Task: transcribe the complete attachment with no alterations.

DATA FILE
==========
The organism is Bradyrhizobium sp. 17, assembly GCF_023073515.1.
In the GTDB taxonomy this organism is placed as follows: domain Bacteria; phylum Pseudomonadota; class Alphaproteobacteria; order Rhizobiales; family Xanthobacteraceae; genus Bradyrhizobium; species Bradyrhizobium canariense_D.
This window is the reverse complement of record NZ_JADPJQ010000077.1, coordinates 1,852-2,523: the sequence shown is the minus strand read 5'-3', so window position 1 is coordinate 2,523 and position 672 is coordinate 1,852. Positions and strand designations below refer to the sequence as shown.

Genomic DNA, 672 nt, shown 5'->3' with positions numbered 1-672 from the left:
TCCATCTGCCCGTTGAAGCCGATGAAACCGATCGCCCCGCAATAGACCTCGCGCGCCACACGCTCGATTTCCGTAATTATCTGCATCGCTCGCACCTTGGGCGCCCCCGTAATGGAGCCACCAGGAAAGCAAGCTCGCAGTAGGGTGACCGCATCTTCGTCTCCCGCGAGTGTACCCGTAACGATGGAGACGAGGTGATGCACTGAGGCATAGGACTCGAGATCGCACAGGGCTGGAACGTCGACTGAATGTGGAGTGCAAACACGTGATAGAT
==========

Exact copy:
The organism is Bradyrhizobium sp. 17, assembly GCF_023073515.1.
In the GTDB taxonomy this organism is placed as follows: domain Bacteria; phylum Pseudomonadota; class Alphaproteobacteria; order Rhizobiales; family Xanthobacteraceae; genus Bradyrhizobium; species Bradyrhizobium canariense_D.
This window is the reverse complement of record NZ_JADPJQ010000077.1, coordinates 1,852-2,523: the sequence shown is the minus strand read 5'-3', so window position 1 is coordinate 2,523 and position 672 is coordinate 1,852. Positions and strand designations below refer to the sequence as shown.

Genomic DNA, 672 nt, shown 5'->3' with positions numbered 1-672 from the left:
TCCATCTGCCCGTTGAAGCCGATGAAACCGATCGCCCCGCAATAGACCTCGCGCGCCACACGCTCGATTTCCGTAATTATCTGCATCGCTCGCACCTTGGGCGCCCCCGTAATGGAGCCACCAGGAAAGCAAGCTCGCAGTAGGGTGACCGCATCTTCGTCTCCCGCGAGTGTACCCGTAACGATGGAGACGAGGTGATGCACTGAGGCATAGGACTCGAGATCGCACAGGGCTGGAACGTCGACTGAATGTGGAGTGCAAACACGTGATAGAT